The Sine with Dwell Test

Many countries are requiring Electronic Stability Control (ESC) safety systems on new vehicles. In the USA, nearly all vehicles sold after September 2011 must be equipped with ESC and comply with the regulation FMVSS 126, published in 2007. The FMVSS 126 requirements were more or less duplicated into the United Nations ECE R13H, which applies to European Union countries and many countries in Asia. Both FMVSS 126 and ECE R13H define a test procedure that uses the Sine with Dwell maneuver. Most vehicles will fail the test if not equipped with ESC (Figure 1).

OEMs simulate the sine with dwell maneuver in order to comply with both regulations. In the case of FMVSS 126, the OEM must be confident that any vehicle sold in the USA would pass the specified procedure if tested. A combination of testing and simulation is done to gain this confidence. In the case of ECE R13H, the regulation specifically allows simulation to be used for some vehicles, if the simulation has been validated through comparison with physical test results.

Shortly after FMVSS 126 was published in 2007, Mechanical Simulation posted a tech memo and example run for use with CarSim. Since then, OEMs have gained experience using simulation to comply with both FMVSS 126 and ECE R13H, and CarSim has been further developed to provide more built-in programming to simplify the simulation of this test series. All CarSim versions since 8.0 have come with sine with dwell examples installed.

Click here to view the tech memo describing the methods used (33-page PDF file).

ESC Testing
Figure 1. A vehicle fails the sine with dwell procedure without ESC. Click for more detail.

Summary of the Procedure

FMVSS 126 is described in an 88-page document that is part of the Federal Register, Vol. 72, No. 66, April 6, 2007. The standard itself (571.126) is presented in six pages (pp. 17310 – 17315); the description needed to simulate the test is presented in just a few paragraphs.

Slowly Increasing Steer

The simulation test procedure begins with a “Slowly Increasing Steer Test” intended to determine the steering wheel angle A associated with a lateral acceleration of 0.3g for a speed of 80 km/h with the steering angle increasing at a rate of 13.5 deg/s. When performed via physical testing, three tests are repeated for counter-clockwise steering up to a lateral acceleration of 0.5 g; the steering angle at exactly 0.3 g’s of lateral acceleration is calculated using linear regression for each test, and the three results are averaged. The sequence is repeated for clockwise steering, and the absolute angles obtained in the two directions are averaged to obtain A.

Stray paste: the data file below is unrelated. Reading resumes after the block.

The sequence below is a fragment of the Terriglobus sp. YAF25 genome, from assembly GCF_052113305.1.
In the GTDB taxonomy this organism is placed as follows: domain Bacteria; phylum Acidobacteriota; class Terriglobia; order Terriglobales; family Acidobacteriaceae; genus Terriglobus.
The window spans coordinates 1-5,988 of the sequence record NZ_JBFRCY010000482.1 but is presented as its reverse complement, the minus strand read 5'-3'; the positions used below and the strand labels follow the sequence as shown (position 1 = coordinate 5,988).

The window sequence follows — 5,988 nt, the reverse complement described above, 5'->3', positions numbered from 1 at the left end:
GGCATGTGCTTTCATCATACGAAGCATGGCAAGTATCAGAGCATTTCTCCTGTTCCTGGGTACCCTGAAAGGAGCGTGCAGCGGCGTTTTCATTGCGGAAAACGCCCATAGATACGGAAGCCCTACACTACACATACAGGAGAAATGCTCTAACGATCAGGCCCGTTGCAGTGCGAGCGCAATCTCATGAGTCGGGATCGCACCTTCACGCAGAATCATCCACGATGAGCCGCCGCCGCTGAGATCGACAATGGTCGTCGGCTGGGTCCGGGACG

Sine with Dwell

A "sine with dwell" test involves bringing the vehicle to a speed slightly above 80 km/h with no steering or braking, letting it coast in the highest gear to 80 km/h, and then using a robot to apply a steering control with the shape shown in Figure 2.

Two series of tests are conducted with this waveform (one with initially positive steer, as shown in the Figure, and one with the sign reversed). In the first test, the waveform is scaled by 1.5•A. If the vehicle passes the test, then the amplitude is increased for the next test by an increment of 0.5•A. The final run in a series is reached when the amplitude is greater than 270 deg. (Also, if the amplitude delta is greater than 300°, then the amplitude for the final run is reduced to 300 deg).

The success or failure of each test in the series is based on the vehicle state at three specific times releative to the start of the steering:

  1. If the Gain is 5.0 or greater, then a lateral displacement check is made at 1.07 sec. The lateral displacement of the vehicle mass center must be 1.83 m (6 ft) or greater relative to the start of the test for vehicles with GVW of 3,500 kg or less. If the displacement is less, then the vehicle fails the test. For vehicles with GVW greater than 3,500 kg, the required lateral displacement is 1.52 m (5 ft).
  2. A peak yaw rate is obtained for the test. The instant yaw rate 1.0 sec after the steering stops is compared to the peak rate, and must be 35% of the peak rate or less. If the instant yaw rate is higher than 35% of the peak yaw rate, then the vehicle fails the test (e.g., Figure 1).
  3. The instant yaw rate 1.75 sec after the steering stops is compared to the peak rate, and must be 20% of the peak rate or less (S5.2.2, see Fig. 1). If the instant yaw rate is higher than 20% of the peak yaw rate, then the vehicle fails the test.

If the vehicle is tested to the final run in each direction and does not fail, then the vehicle passes the test. For example, Figure 3 shows plots obtained for a vehicle with ESC for all of the tests (both directions). Figure 4 shows the Simulink model with the ESC running with CarSim for the procedure.

Figure 2. The sine with dwell waveform. Click for more detail.
Figure 3. The full series of tests for a vehicle with ESC. Click for more detail.
Figure 4. CarSim running with a Simulink model of an ESC system. Click for more detail.
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